The lead story of May’s episode of Real Sports on HBO tackles the World Cup, but in a different way from Jeremy Schaap’s stunning E:60 report on the treatment of workers in Qatar.
Next month’s World Cup in Brazil has resulted in numerous brand new soccer stadiums being built all across the country. Once the World Cup ends, the stadiums will more than likely remain dormant – which is where the “white elephants” title of the segment comes into play. In South Africa four years ago, ten stadiums were built at the cost of billions of dollars. Nine of those stadiums stand relatively unused today.
The same thing happens when countries host the Olympics – it doesn’t take too much effort to find evidence of stadiums or arenas being built solely to hold events and then be used for nothing or razed years later. The 2004 Olympics in Athens are a stark example of the waste that goes into holding events like the Olympics and the World Cup, as many of the arenas and stadiums built for the events stand empty.
Perhaps even more shocking – the organizers of these events in those host countries openly admit to having no plan for the future of the venues. The Greek economy collapsed in large part to the massive amount of waste that went into the Olympics a decade ago, with the crumbling stadiums as reminders of that waste.
Today, Brazil is preparing by the World Cup by spending more money than any country in history. A brand new, $270 million stadium was built in the remote town of Manaus for just four games this World Cup. Manaus is so remote that many Brazilians can’t even drive there. Materials to build the stadium were shipped from Portugal, across the Atlantic Ocean and transported down the Amazon River. All that for four games in a town that HBO described as “a weigh station.”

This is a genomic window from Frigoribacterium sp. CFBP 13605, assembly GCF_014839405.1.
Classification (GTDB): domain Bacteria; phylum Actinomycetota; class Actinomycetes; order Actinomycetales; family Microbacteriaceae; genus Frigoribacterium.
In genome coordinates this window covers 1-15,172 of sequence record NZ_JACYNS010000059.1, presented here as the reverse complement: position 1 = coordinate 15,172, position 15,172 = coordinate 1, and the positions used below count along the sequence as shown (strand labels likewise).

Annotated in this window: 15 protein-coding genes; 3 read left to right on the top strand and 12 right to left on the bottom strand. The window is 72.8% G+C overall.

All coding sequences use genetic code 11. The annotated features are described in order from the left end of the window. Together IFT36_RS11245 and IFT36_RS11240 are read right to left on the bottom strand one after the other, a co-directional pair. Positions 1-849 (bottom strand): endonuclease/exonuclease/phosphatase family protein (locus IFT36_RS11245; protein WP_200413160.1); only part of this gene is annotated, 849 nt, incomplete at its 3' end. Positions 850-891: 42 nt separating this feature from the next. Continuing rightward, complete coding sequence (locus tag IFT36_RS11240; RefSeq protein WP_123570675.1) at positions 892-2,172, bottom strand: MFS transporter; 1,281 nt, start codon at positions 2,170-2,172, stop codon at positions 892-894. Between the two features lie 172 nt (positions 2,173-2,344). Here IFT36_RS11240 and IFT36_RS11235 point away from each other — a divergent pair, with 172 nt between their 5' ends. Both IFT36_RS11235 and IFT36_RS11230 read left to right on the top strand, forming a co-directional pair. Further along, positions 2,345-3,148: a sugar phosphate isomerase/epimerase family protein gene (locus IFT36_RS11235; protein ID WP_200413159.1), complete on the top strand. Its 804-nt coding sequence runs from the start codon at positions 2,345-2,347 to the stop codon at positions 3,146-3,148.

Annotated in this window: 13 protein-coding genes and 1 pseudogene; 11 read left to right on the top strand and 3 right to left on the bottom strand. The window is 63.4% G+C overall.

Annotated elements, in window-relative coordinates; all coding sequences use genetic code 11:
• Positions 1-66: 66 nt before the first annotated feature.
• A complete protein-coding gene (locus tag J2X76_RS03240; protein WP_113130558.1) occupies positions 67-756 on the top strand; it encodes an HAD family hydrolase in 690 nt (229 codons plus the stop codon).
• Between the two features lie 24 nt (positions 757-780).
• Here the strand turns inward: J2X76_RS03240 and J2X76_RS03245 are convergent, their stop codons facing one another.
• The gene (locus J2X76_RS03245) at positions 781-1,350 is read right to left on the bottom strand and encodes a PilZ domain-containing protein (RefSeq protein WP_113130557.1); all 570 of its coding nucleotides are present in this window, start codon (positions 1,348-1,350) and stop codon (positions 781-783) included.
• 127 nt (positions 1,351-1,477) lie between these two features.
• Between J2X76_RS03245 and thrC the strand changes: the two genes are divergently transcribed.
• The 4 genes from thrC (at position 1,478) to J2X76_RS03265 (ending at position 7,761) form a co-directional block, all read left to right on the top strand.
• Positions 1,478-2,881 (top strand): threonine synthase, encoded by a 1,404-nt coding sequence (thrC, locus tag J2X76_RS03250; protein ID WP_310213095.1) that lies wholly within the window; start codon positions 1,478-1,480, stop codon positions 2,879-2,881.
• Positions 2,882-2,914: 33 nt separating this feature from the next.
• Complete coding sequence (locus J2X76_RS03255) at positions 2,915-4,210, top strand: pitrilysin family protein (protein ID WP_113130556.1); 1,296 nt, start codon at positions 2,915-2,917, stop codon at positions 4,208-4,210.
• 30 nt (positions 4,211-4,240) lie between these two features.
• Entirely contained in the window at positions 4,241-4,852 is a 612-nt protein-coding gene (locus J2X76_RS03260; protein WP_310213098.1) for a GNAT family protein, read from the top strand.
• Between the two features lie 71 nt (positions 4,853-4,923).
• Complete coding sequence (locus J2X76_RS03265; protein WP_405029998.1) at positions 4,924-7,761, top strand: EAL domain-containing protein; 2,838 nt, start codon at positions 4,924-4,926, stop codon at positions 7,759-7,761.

The organizers are oblivious to this. The designer of the stadium in Manaus claims that when people watch the games on television, they will become aware of the city, and tourism and investment opportunities will increase. Apparently, eight hours of soccer over the month of June will create all of that goodwill.
For a country like Brazil, bathed in poverty, to burn away billions of dollars on stadiums and arenas for the World Cup and the 2016 Olympics is shameful. Once the World Cup ends and Olympics preparation begins, homes in Rio de Janeiro will be razed to make room for the venues, sending many Brazilian citizens into homelessness for the sake of a two week sporting event.
The atrocities in Qatar are obviously an extremely serious situation that deserve all of our attention. But what happens after the event is over also needs to be put under the microscope. In Qatar, the money isn’t a big deal – it seemingly grows on trees. However, in a country like Brazil that is teetering on the edge of financial chaos, dumping billions of dollars into sports while a bulk of your citizens are poor, starving, and lacking healthcare seems like a recipe for a disaster, with nothing but empty stadiums and a page on Wikipedia to show for it when all is said and done.